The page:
By Arthur D. Postal
WASHINGTON – Secretary of Labor Thomas E. Perez said his agency has clear authority to impose a fiduciary standard of care with or without participation of the Securities and Exchange Commission.
Perez made the remarks at a Department of Labor (DOL) budget hearing convened by the House Labor, Health and Human Services, Education, and Related Agencies Subcommittee of the House Appropriations Committee.
"The law gives DOL the authority to define a fiduciary under the tax laws, in addition to the Employment Retirement Income Security Act of 1974 (ERISA) definition,” Perez said in answering testimony from Rep. Hal Rogers, R-Ky., who is chairman of the full Appropriations Committee.
Congressional Republicans, SEC Commissioner Daniel M. Gallagher and lawyers retained by the Financial Services Roundtable have contended that only the SEC has the authority to issue rules regarding investment advice.
The DOL and the SEC have held extensive meetings as both agencies worked to craft a revised rule imposing a new standard of care on the sale of investment products into retirement accounts.
That was one of the issues detailed in a letter sent to the Republican leadership of the House Education and Workforce Committee by the Department of Labor (DOL). The letter outlined the collaboration between the two agencies on the proposal produced by the DOL and sent late last month to the Office of Management and Budget (OMB) for its review. DOL Secretary Thomas E. Perez elaborated on the proposal in testimony before two House committees this week.
“Given the extensive technical assistance provided by SEC staff, any delay in moving forward would only hinder efforts to protect consumers from conflicts of interest among brokers, dealers, financial advisors and others whose incentives may be misaligned with investors, potentially leading to deceptive and abusive practices,” the DOL letter states. “It will also delay the opportunity for the public to evaluate our proposal by participating in the comment process.”
An industry lawyer who has devoted his entire career to working on ERISA-related issues discounted the ability of the rule’s opponents to challenge it in court on that basis.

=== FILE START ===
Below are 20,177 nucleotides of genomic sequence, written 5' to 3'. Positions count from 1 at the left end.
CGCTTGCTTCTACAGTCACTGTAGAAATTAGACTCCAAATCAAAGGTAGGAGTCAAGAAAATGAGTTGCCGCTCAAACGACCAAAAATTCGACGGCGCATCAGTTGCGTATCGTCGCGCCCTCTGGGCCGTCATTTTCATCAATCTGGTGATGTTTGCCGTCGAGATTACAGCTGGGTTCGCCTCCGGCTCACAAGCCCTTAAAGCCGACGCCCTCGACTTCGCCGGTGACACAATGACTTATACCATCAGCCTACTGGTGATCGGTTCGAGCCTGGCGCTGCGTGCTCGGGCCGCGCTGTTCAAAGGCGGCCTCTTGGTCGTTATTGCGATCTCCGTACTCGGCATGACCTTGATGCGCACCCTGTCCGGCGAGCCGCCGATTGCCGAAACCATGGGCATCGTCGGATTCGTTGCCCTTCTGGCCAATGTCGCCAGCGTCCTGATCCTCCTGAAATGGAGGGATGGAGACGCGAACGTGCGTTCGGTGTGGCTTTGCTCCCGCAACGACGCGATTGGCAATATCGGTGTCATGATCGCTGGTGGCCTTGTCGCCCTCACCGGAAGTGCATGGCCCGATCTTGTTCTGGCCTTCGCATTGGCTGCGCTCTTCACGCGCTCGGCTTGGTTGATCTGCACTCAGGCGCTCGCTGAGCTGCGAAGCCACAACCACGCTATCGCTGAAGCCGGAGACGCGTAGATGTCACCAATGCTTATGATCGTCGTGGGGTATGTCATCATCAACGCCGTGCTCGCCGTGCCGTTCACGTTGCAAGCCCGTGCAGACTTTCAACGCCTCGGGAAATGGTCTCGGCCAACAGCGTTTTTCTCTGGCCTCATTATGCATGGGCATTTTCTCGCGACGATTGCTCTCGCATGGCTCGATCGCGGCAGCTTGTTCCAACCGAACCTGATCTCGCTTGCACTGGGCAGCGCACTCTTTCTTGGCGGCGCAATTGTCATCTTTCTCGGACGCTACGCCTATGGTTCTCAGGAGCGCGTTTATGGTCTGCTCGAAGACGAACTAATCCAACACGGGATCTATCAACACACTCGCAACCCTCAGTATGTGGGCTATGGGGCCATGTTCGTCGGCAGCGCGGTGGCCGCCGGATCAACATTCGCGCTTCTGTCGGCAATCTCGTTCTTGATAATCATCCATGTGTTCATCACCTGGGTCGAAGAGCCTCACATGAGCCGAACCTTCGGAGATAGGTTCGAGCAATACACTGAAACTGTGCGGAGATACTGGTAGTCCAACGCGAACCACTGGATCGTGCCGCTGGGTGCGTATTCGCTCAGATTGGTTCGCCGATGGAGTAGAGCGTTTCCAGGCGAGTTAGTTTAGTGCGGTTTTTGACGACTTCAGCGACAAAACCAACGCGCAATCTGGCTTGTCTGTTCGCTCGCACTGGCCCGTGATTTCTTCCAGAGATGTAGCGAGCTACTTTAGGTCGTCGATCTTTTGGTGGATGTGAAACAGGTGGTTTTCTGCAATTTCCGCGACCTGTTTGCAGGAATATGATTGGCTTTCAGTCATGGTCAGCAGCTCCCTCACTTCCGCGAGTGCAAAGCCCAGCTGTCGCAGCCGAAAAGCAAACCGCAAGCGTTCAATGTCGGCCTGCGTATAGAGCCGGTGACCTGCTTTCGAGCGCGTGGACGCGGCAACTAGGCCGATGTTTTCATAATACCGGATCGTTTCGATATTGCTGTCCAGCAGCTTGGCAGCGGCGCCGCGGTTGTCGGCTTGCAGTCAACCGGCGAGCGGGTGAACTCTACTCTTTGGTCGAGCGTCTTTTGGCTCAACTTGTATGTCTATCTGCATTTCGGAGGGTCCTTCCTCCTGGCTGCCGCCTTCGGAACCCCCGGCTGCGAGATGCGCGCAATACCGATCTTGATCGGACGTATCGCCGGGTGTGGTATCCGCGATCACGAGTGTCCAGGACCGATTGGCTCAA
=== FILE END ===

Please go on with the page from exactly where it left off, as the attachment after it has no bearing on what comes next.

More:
“I don't understand the challenges to the DOL's authority to define fiduciary advice for plans and IRAs,” the lawyer said. “The first did that (define fiduciary advice) in 1975 and it wasn't challenged until this year. That's a 40-year lapse.”
Moreover, the lawyer said, “The authority is under ERISA section 3(21)(A)(ii), and is supported by a residential delegation order from the 1970s.”
The letter was sent to Reps. John Kline, R-Minn., and Phil Roe, R-Tenn., in response to a letter sent to Perez on March 4. Kline is chairman of the House Education and Workforce Committee, and Roe chairman of its Subcommittee on Health, Employment, Labor and Pensions.
In their letter, Kline and Roe requested copies of documents and communications related to the DOL’s consultation with the SEC on redefining the current fiduciary standard.
They said that no DOL rule seeking to revise the current standard of care should be issued until after Congress is satisfied sufficient coordination has occurred.
The SEC’s “technical assistance has helped the DOL draft a proposal that strikes a balance between protecting individuals looking to build their savings and minimizing disruptions to the many good practices and good advice that the financial industry provides today,” said the letter signed by Adri Jayaratne, acting assistant DOL secretary for congressional and intergovernmental affairs.
“Although the DOL and the SEC have different statutory authorities, we both recognize the importance of working together on regulatory issues in which our interests overlap, particularly where action by one agency may affect the community regulated by the other agency,” the letter continued.
In both congressional testimony and in the letter, Perez said he has been meeting with SEC chairman Mary Jo White about the issue.
“Other senior officials and staff from both agencies have held numerous meetings and phone calls throughout the development of the draft proposal,” the letter said. “These collaborative discussions were wide-ranging.”
The letter also said that under the OMB review process, federal agencies with an “equity in the draft proposal will have an opportunity for review and comment.”
The letter said that under the process, “After DOL responds to comments received through OMB’s interagency review process, the proposal will be issued as a notice of proposed rulemaking, along with proposed prohibited transactions exemptions.”
At that time, “any interested party will have the opportunity to provide comment on all aspects of the proposal, including whether and how it accomplishes our goal of protecting individuals looking to build their savings and harmonizing with the regulated communities’ responsibilities under the statutes enforced by the SEC.”
The letter adds that, “I am sure you would agree that all savers, regardless of their income level, deserve access to advice that is in their best interest.”
“It is essential that any rulemaking in which we engage take into account the impact on middle and low-income Americans and on the regulated community, and we look forward to working with you on this and other issues of importance affecting America’s workers,” the letter concluded.
InsuranceNewsNet Washington Bureau Chief Arthur D. Postal has covered regulatory and legislative issues for more than 30 years. He can be reached at [email protected].
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